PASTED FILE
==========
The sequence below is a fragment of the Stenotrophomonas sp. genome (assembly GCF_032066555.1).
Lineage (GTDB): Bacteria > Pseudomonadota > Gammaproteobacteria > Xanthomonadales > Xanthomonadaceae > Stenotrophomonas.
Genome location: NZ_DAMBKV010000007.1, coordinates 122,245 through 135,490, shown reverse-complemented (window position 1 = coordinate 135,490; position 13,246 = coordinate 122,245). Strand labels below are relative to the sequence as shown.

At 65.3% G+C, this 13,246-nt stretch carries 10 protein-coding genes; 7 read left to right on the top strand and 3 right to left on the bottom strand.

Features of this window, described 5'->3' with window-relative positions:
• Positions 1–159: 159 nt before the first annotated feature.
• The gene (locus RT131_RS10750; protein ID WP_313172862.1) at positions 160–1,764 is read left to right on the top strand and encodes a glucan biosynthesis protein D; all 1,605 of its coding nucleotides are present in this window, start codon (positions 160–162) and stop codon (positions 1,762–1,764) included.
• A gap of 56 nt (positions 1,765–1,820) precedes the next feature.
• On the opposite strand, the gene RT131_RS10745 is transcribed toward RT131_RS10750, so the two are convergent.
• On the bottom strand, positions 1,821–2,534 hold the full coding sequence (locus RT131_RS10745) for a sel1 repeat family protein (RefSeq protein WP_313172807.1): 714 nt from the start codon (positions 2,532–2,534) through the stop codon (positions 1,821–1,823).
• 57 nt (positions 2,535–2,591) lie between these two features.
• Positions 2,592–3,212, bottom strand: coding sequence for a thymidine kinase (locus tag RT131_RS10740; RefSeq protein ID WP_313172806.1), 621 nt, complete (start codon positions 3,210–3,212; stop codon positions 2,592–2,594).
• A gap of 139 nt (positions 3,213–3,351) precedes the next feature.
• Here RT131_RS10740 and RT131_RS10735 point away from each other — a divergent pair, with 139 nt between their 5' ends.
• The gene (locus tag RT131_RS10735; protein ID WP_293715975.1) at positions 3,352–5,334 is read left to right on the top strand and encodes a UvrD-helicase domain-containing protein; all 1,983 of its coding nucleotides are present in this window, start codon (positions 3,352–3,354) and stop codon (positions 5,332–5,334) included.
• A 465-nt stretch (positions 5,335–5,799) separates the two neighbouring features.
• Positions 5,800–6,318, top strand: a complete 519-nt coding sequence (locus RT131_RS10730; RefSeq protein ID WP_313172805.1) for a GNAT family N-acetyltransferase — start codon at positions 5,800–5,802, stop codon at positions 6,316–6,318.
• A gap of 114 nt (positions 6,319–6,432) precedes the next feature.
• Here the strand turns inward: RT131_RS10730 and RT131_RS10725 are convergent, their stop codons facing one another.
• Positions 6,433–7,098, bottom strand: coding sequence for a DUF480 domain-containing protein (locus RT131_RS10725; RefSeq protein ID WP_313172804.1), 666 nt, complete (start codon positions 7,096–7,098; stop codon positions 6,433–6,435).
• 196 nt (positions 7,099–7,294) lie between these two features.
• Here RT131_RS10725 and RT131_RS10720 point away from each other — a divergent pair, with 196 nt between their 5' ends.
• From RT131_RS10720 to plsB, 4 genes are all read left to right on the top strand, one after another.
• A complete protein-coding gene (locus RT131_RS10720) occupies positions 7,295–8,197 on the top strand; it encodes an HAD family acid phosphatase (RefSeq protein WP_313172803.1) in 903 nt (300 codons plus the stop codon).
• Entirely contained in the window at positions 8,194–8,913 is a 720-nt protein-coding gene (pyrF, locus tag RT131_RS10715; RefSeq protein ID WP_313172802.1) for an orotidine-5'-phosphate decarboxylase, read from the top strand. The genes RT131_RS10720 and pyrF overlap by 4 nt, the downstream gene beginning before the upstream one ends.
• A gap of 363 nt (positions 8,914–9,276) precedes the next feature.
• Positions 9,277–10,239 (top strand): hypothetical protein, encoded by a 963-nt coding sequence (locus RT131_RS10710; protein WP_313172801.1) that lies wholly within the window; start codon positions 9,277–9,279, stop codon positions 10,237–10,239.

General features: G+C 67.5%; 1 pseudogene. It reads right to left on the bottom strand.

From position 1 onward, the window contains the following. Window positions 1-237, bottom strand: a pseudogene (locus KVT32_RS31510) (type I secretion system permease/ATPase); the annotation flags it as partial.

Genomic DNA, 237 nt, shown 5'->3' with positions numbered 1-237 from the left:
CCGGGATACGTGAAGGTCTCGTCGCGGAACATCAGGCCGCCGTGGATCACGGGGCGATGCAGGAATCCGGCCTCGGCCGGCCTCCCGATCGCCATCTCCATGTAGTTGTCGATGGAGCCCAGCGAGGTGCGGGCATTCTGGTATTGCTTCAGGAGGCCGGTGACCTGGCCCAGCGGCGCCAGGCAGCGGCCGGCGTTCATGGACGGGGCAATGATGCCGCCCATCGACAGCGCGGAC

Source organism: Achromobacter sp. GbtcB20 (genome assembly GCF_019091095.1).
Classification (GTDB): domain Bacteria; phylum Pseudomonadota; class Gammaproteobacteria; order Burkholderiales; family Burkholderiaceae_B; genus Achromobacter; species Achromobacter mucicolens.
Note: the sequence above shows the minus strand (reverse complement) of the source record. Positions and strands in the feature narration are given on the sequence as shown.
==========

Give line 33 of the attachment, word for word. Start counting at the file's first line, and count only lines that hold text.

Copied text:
Classification (GTDB): domain Bacteria; phylum Pseudomonadota; class Gammaproteobacteria; order Burkholderiales; family Burkholderiaceae_B; genus Achromobacter; species Achromobacter mucicolens.